Air Platforms

USAF axes planned light attack combat demo

04 February 2018
Seen here in Afghan service, the Super Tucano was one of two light strike platforms along with the AT-6B Wolverine the USAF was expected to demonstrate in a real-world combat environment. Source: 438th Air Expeditionary Wing

The US Air Force (USAF) has decided against holding a real-world demonstration as part of its light attack aircraft experiment.

The service had previously said it would take a number of the light strike aircraft that were participating in what was previously referred to as OA-X to an undisclosed combat zone, probably in the Middle East. However, on 2 February the Secretary of the Air Force Heather Wilson said this event would not now take place.

“Rather than do a combat demonstration, we have decided to work closely with industry to experiment with maintenance, data networking, and sensors with the two most promising light attack aircraft — the [Textron] AT-6 Wolverine and the [SNC-Embraer] A-29 Super Tucano,” said Wilson. “This will let us gather the data needed for a rapid procurement.”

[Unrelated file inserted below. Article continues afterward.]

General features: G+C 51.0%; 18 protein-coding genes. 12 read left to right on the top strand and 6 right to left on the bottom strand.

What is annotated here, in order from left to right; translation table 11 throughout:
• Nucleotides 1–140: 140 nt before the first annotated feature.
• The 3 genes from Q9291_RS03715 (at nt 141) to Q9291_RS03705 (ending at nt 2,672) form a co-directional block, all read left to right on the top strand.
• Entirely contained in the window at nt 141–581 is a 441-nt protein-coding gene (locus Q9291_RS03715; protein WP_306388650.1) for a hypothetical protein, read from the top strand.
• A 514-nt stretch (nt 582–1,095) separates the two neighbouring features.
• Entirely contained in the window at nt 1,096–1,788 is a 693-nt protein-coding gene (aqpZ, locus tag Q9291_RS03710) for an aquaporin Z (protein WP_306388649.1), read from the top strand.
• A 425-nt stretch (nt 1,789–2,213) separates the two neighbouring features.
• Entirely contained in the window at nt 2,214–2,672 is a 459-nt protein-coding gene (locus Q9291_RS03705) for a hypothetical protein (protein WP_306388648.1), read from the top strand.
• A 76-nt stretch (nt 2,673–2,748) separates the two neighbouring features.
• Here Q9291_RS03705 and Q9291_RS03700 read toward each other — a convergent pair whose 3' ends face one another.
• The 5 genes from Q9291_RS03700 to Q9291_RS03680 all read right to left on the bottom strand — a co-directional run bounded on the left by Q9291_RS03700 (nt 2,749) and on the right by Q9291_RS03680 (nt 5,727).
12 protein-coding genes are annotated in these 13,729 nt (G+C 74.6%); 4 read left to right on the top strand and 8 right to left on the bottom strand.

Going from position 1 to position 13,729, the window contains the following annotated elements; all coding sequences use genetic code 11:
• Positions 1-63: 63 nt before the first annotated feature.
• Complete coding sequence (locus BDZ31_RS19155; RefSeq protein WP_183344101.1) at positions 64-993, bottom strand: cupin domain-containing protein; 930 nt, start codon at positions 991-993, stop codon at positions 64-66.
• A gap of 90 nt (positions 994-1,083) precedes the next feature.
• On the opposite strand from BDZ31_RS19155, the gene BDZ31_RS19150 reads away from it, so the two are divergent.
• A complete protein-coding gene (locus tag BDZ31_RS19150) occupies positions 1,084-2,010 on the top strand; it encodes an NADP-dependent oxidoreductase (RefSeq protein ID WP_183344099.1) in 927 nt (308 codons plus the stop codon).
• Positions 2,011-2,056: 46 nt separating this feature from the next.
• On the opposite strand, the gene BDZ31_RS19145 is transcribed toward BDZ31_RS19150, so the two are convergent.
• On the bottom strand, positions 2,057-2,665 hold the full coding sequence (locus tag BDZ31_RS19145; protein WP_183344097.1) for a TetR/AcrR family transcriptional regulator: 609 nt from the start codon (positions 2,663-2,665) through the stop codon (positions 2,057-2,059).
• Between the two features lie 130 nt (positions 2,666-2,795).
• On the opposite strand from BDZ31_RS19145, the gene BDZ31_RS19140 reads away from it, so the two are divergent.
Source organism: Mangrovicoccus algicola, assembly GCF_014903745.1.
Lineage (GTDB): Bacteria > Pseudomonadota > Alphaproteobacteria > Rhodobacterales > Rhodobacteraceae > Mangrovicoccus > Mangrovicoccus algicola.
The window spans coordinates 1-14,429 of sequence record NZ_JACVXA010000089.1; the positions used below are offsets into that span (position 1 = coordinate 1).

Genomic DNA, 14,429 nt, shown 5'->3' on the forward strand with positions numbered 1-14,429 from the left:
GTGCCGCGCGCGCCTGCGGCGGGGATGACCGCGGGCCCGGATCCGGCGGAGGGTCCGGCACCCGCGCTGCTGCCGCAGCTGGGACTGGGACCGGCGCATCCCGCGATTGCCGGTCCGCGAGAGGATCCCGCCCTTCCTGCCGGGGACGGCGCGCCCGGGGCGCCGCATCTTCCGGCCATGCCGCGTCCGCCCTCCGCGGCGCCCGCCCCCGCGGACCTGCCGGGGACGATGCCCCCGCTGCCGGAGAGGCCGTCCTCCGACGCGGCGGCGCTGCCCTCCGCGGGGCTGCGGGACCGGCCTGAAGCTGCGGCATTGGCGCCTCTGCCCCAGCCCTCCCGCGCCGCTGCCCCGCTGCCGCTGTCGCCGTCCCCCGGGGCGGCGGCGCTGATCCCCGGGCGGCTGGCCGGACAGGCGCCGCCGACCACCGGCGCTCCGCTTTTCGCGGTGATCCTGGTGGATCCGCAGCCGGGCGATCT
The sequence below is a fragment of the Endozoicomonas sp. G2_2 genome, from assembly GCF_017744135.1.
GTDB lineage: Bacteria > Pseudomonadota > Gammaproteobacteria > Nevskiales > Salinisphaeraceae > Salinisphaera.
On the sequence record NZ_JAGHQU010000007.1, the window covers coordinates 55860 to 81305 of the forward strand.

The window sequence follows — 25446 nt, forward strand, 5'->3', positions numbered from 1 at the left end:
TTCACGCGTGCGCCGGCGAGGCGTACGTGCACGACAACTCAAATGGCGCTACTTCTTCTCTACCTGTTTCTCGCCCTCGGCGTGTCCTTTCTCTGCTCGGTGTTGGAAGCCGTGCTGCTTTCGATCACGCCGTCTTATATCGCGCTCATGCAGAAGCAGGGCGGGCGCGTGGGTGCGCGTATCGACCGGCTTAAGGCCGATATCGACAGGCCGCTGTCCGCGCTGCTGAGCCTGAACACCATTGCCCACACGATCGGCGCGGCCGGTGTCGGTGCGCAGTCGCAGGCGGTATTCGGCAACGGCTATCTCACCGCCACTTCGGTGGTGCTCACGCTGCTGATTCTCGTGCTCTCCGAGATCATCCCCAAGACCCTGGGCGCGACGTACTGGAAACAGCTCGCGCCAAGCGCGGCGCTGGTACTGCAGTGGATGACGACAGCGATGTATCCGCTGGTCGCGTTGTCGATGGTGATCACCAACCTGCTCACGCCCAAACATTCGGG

Phase 1 for OA-X took place in August 2017, and involved the AT-6B Wolverine, A-29 Super Tucano, Textron Scorpion, and L3 Technologies-Air Tractor AT-802L Longsword. As the official noted, the first two platforms were designated as Tier 1 for meeting all of the USAF’s requirements, while the latter two were classed as being Tier 2 for meeting some of them. During this phase, USAF officials as well as those from Australia, Canada, Saudi Arabia, the United Arab Emirates (UAE), and Uruguay assessed the aircraft through a series of representative close air support (CAS) tasks that involved machine gun strafing as well as freefall and guided-munition drops.

The secretary’s comments came about three months after a senior USAF official, speaking to Jane’s and other defence media under the Chatham House rule, said the planned combat demonstration was to take place as part of Phase 2 of OA-X.

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